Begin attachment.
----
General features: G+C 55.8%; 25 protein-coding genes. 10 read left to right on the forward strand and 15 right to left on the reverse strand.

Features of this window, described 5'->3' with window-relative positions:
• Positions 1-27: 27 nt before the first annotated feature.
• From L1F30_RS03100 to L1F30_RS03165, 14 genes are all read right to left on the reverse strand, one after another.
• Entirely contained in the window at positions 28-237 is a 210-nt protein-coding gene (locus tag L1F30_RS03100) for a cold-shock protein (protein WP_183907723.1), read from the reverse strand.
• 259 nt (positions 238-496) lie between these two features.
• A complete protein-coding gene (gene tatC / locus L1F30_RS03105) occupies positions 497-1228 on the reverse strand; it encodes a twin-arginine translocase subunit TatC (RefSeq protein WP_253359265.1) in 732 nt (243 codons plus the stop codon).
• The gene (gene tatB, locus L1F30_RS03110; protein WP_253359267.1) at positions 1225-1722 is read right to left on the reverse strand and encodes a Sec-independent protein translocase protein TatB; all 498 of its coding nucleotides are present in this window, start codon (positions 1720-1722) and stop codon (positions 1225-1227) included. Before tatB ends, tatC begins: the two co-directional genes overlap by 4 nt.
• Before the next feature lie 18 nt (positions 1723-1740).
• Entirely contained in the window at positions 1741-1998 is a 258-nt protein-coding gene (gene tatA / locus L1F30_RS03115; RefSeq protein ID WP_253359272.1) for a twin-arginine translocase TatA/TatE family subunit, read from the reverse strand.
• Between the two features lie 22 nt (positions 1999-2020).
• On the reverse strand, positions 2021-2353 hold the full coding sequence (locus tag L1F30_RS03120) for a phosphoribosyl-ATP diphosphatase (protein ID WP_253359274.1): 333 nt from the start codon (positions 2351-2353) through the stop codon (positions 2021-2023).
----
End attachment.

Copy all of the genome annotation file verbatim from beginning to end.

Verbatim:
General features: G+C 55.8%; 25 protein-coding genes. 10 read left to right on the forward strand and 15 right to left on the reverse strand.

Features of this window, described 5'->3' with window-relative positions:
• Positions 1-27: 27 nt before the first annotated feature.
• From L1F30_RS03100 to L1F30_RS03165, 14 genes are all read right to left on the reverse strand, one after another.
• Entirely contained in the window at positions 28-237 is a 210-nt protein-coding gene (locus tag L1F30_RS03100) for a cold-shock protein (protein WP_183907723.1), read from the reverse strand.
• 259 nt (positions 238-496) lie between these two features.
• A complete protein-coding gene (gene tatC / locus L1F30_RS03105) occupies positions 497-1228 on the reverse strand; it encodes a twin-arginine translocase subunit TatC (RefSeq protein WP_253359265.1) in 732 nt (243 codons plus the stop codon).
• The gene (gene tatB, locus L1F30_RS03110; protein WP_253359267.1) at positions 1225-1722 is read right to left on the reverse strand and encodes a Sec-independent protein translocase protein TatB; all 498 of its coding nucleotides are present in this window, start codon (positions 1720-1722) and stop codon (positions 1225-1227) included. Before tatB ends, tatC begins: the two co-directional genes overlap by 4 nt.
• Before the next feature lie 18 nt (positions 1723-1740).
• Entirely contained in the window at positions 1741-1998 is a 258-nt protein-coding gene (gene tatA / locus L1F30_RS03115; RefSeq protein ID WP_253359272.1) for a twin-arginine translocase TatA/TatE family subunit, read from the reverse strand.
• Between the two features lie 22 nt (positions 1999-2020).
• On the reverse strand, positions 2021-2353 hold the full coding sequence (locus tag L1F30_RS03120) for a phosphoribosyl-ATP diphosphatase (protein ID WP_253359274.1): 333 nt from the start codon (positions 2351-2353) through the stop codon (positions 2021-2023).